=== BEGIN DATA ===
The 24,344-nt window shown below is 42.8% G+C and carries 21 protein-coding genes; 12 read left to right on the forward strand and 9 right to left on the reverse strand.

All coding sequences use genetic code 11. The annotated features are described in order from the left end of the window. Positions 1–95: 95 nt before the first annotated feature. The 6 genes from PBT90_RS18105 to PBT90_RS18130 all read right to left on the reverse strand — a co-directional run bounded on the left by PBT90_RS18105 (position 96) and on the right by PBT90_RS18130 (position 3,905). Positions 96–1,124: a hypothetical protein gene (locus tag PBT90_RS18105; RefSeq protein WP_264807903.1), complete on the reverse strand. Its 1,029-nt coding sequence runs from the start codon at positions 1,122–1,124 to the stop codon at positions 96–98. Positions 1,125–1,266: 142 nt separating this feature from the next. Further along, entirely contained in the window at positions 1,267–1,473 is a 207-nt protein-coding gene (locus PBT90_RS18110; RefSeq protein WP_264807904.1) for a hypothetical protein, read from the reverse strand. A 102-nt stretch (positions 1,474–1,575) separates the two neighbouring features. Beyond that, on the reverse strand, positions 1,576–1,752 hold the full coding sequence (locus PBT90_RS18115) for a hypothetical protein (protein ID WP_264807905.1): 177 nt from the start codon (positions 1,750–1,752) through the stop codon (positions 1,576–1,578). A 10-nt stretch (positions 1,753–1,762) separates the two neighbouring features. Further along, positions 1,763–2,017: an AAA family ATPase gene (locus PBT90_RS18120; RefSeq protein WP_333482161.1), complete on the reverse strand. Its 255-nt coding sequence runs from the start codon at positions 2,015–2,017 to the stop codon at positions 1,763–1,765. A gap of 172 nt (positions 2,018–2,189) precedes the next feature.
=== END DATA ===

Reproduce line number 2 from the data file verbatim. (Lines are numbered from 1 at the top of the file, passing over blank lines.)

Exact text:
All coding sequences use genetic code 11. The annotated features are described in order from the left end of the window. Positions 1–95: 95 nt before the first annotated feature. The 6 genes from PBT90_RS18105 to PBT90_RS18130 all read right to left on the reverse strand — a co-directional run bounded on the left by PBT90_RS18105 (position 96) and on the right by PBT90_RS18130 (position 3,905). Positions 96–1,124: a hypothetical protein gene (locus tag PBT90_RS18105; RefSeq protein WP_264807903.1), complete on the reverse strand. Its 1,029-nt coding sequence runs from the start codon at positions 1,122–1,124 to the stop codon at positions 96–98. Positions 1,125–1,266: 142 nt separating this feature from the next. Further along, entirely contained in the window at positions 1,267–1,473 is a 207-nt protein-coding gene (locus PBT90_RS18110; RefSeq protein WP_264807904.1) for a hypothetical protein, read from the reverse strand. A 102-nt stretch (positions 1,474–1,575) separates the two neighbouring features. Beyond that, on the reverse strand, positions 1,576–1,752 hold the full coding sequence (locus PBT90_RS18115) for a hypothetical protein (protein ID WP_264807905.1): 177 nt from the start codon (positions 1,750–1,752) through the stop codon (positions 1,576–1,578). A 10-nt stretch (positions 1,753–1,762) separates the two neighbouring features. Further along, positions 1,763–2,017: an AAA family ATPase gene (locus PBT90_RS18120; RefSeq protein WP_333482161.1), complete on the reverse strand. Its 255-nt coding sequence runs from the start codon at positions 2,015–2,017 to the stop codon at positions 1,763–1,765. A gap of 172 nt (positions 2,018–2,189) precedes the next feature.